Magistrates hand business license job to sheriff

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By Ben Carlson

Without a hint of conversation or controversy, the Anderson County Fiscal Court handed over business license collection and enforcement to the Anderson County Sheriff’s Office during its meeting last Tuesday night.
The licenses have been a sore spot for magistrates for years, particularly on how to fairly enforce the requirement that businesses pay an annual fee.
They were formerly collected by the county clerk’s office, which had no enforcement powers. That power was assigned to the county’s code enforcement office.
Now, the sheriff’s office will be in charge of both and receive 30 percent of the revenue those licenses generate.
Magistrates have debated the licenses for years, including a proposal earlier this year by Magistrate David Ruggles to do away with them altogether.
That was stymied, though, when County Attorney Bobbi Jo Lewis said doing so would also require the court to end its insurance premium tax due to concerns over equal protection.
The licenses are expected to generate about $70,000 in revenue this year, a figure Judge-Executive John Wayne Conway said should be closer to $100,000 under the sheriff’s office.
Sheriff Troy Young said he was in favor of his office handling the business licenses and welcomed the additional revenue.
He said enforcement will be simple.
“If you have a business, you need a license,” he said, adding he will take over collection and enforcement July 1.
The vote was 5-1, with Ruggles voting against.
Licenses are based on the number of employees a business has, starting at $50 for one employee and maxing out at $300 for 101 or more.

Magistrates designate license
revenue to pool fund
With the announcement of a swimming facility expected within the next month, magistrates voted last Tuesday to use revenue received from business licenses to help fund the facility.
Magistrate Forest Dale Stevens recommended the idea, saying that when the discussion surfaced earlier this year to do away with licenses, it was said the fiscal court could operate without the $70,000 or so they generate.
“I think that we should put that into funding a pool,” Stevens said.
Judge-Executive John Wayne Conway offered few details about a swimming facility, but said debt service is expected to be around $8,000 a month.
“That revenue would go a long way toward paying for that,” he said.
The fiscal court already maintains a pool fund from money raised during private fundraisers, including bake sales and penny drives in the school system several years ago.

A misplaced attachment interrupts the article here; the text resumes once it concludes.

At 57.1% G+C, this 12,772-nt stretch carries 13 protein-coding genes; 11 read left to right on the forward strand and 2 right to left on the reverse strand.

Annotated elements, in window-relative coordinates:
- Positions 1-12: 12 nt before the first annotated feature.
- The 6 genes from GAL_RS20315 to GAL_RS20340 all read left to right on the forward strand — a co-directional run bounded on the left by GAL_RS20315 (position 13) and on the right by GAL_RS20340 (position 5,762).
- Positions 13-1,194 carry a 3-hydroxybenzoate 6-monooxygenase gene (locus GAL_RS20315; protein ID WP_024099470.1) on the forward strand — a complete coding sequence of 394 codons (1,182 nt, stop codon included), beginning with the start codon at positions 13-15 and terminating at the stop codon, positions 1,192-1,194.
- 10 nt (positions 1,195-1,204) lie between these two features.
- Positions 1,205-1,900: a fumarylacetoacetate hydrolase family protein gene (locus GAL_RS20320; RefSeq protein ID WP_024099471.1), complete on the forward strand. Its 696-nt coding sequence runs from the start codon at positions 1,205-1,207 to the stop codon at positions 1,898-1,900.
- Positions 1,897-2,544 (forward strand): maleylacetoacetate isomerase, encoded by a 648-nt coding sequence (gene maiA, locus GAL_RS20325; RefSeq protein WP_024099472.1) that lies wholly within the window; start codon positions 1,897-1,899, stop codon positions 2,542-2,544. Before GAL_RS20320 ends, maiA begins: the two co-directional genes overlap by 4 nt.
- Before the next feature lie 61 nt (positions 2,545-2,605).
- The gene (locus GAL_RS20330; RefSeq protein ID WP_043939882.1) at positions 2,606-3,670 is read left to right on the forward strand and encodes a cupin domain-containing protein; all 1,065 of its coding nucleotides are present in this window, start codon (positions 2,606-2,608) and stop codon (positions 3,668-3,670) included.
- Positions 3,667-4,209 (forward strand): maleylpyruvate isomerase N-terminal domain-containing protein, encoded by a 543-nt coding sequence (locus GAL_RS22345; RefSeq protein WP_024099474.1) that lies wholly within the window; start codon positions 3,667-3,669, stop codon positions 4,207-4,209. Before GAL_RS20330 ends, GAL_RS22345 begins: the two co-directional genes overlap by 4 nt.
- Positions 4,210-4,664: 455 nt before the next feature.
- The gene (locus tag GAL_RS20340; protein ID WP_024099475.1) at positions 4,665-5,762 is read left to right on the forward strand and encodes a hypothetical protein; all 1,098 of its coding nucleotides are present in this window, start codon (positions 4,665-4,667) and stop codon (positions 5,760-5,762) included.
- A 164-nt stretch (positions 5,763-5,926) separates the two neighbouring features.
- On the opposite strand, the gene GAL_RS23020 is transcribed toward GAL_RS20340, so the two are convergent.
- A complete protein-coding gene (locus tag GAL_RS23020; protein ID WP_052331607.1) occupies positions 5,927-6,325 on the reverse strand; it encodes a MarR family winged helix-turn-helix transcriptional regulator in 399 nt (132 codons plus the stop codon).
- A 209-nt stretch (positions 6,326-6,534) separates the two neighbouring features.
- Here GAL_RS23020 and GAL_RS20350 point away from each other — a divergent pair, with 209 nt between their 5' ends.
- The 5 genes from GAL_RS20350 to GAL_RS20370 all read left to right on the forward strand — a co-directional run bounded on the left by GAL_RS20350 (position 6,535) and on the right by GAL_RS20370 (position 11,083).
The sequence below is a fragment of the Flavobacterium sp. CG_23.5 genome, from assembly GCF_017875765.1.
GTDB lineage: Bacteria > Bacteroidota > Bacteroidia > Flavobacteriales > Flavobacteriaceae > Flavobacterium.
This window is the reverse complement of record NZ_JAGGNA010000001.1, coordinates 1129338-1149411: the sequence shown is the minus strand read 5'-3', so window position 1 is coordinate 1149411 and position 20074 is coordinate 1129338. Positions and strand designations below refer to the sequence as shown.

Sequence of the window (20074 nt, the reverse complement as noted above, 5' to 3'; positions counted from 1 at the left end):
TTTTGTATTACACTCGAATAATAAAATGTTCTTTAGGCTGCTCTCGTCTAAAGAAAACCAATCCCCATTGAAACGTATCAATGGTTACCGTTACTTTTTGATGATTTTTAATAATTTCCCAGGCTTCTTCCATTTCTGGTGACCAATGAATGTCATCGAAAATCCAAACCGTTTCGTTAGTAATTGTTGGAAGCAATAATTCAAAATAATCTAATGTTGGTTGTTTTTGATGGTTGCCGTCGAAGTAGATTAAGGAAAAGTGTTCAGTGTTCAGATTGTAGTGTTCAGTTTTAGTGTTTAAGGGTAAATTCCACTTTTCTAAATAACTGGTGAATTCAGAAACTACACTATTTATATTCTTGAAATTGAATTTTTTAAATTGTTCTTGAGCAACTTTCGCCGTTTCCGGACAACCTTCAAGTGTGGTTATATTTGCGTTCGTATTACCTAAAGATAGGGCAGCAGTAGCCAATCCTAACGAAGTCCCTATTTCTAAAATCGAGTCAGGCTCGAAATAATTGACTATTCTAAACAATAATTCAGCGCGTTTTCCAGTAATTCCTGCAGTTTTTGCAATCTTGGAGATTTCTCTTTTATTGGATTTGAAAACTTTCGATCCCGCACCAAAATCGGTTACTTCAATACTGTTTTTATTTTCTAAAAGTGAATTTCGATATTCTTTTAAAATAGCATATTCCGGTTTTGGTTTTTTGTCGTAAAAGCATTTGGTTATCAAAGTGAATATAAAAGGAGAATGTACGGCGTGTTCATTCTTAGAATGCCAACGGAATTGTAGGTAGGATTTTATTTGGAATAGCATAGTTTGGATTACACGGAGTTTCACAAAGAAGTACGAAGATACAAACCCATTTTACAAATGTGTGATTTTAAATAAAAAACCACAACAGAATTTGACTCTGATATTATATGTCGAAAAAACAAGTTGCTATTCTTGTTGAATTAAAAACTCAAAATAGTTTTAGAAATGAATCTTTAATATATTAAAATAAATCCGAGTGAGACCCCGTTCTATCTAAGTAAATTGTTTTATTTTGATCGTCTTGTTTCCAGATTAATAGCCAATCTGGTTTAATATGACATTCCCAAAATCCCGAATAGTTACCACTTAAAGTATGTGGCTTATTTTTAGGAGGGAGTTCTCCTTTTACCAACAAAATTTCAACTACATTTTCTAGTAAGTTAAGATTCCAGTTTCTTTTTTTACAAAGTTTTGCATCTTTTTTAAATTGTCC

County Treasurer Dudley Shryock said that fund includes about $46,000, and cannot be spent for any other purpose than a pool.
Conway said a second pool fund will be established from business license revenue and would be used for debt service or other expenses associated with the facility.

Pulling track in limbo
A motion last Tuesday by Magistrate David Montgomery to end truck and tractor pulls at the county park until a revised contract is created sparked nearly an hour-long debate that ended with nothing official taking place.
Organizations that use the track, including Kerry Motorsports, the Kentucky Truck Tuggers and a group of lawnmower enthusiasts have apparently not lived up to their previous contracts by providing financial information to the fiscal court following events.
The lawnmower group has already reserved the pulling track for 11 dates this summer, and Kerry Motorsports is scheduled to a Kentucky Truck Pullers Association event there next month.
Montgomery said it appears that event, and others, won’t happen because the groups have gotten together to build a track elsewhere.

County employees get pay increase
A 2-percent pay increase for those employed by the Anderson County Fiscal Court was unanimously approved last Tuesday night.
Judge-Executive John Wayne Conway said it will mark the first pay raise for employees in three years, and can be paid for out of the county’s general fund.
“There are a lot of county employees living below the poverty level at $23,000 to $25,000 a year,” he said.
The raise will cost taxpayers just under $50,000 a year and was recommended by the fiscal court’s finance committee, which includes magistrates David Ruggles and Juretta Wells.

Personnel moves
Jason Chesser was approved by magistrates to take over maintenance of the county park following the retirement of Ronnie Hume.
Chesser most recently served as the county’s lead animal control officer.
Keith Beasley was promoted in Chesser’s old position, also by a unanimous vote.
Lee White was approved to replace former code enforcement office Doug Ingram, and Davey Cunningham was hired to work at the county road department.